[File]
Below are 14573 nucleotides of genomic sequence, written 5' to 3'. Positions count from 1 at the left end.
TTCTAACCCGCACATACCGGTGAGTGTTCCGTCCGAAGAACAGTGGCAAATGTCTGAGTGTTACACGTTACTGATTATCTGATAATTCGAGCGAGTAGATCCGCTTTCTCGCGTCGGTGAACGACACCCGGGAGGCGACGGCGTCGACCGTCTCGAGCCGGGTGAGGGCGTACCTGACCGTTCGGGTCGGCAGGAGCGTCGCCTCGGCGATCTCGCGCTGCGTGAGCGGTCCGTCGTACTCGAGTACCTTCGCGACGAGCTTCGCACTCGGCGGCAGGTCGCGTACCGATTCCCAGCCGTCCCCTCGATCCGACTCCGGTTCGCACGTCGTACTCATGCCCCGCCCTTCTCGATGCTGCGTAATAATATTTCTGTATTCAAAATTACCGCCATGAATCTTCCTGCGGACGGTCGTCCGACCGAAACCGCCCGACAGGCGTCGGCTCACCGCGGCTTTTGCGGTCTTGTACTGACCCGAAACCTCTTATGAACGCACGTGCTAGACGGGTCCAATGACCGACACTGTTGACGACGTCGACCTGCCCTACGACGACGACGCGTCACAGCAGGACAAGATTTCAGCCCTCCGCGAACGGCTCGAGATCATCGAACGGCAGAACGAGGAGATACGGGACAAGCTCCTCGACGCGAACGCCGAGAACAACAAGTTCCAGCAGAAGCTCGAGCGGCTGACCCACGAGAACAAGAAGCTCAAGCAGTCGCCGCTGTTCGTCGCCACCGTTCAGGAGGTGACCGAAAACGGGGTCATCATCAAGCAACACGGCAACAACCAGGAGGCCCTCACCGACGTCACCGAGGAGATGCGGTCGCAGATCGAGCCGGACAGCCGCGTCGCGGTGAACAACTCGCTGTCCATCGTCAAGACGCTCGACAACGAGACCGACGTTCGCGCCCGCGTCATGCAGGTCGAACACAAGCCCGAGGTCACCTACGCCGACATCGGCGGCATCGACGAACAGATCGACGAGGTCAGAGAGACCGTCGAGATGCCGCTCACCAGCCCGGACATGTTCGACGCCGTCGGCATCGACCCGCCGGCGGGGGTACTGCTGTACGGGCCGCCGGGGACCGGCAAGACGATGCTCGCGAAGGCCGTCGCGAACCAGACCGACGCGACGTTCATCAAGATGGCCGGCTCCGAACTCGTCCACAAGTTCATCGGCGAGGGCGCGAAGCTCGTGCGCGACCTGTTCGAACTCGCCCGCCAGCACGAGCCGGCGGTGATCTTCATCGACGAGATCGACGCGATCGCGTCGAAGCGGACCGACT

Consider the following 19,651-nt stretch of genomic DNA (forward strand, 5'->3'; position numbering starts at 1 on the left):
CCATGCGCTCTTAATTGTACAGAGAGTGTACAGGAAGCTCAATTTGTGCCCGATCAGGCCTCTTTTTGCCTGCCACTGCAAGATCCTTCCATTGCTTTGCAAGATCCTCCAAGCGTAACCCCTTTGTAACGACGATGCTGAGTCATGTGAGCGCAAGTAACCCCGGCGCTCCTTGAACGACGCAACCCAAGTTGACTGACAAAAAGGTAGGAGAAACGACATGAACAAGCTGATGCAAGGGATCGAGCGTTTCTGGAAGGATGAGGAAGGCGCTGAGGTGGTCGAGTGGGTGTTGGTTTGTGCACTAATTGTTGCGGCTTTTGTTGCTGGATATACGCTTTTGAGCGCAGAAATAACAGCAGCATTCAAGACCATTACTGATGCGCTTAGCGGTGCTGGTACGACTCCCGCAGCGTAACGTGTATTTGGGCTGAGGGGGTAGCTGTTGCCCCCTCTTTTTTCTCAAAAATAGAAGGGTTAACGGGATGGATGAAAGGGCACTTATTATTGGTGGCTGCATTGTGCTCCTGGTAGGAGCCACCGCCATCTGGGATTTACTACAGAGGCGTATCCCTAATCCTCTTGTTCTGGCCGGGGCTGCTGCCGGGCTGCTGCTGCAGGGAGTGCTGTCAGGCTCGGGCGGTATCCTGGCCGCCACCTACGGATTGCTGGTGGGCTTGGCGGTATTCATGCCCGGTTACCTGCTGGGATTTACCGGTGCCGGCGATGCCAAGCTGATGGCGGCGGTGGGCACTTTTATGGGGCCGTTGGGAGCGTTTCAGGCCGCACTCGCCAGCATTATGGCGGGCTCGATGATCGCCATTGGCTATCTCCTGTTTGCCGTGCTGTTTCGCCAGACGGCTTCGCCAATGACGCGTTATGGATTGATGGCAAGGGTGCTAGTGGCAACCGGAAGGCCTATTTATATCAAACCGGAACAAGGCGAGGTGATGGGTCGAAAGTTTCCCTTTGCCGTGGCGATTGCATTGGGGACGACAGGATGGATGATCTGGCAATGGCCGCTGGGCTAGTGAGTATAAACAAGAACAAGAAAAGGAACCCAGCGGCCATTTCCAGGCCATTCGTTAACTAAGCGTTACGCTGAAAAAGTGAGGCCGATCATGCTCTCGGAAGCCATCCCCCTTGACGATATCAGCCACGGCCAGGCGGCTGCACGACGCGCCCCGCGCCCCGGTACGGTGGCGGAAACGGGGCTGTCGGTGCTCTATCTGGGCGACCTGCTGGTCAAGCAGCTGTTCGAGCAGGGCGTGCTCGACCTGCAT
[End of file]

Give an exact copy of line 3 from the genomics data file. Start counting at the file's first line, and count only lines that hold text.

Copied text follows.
Consider the following 19,651-nt stretch of genomic DNA (forward strand, 5'->3'; position numbering starts at 1 on the left):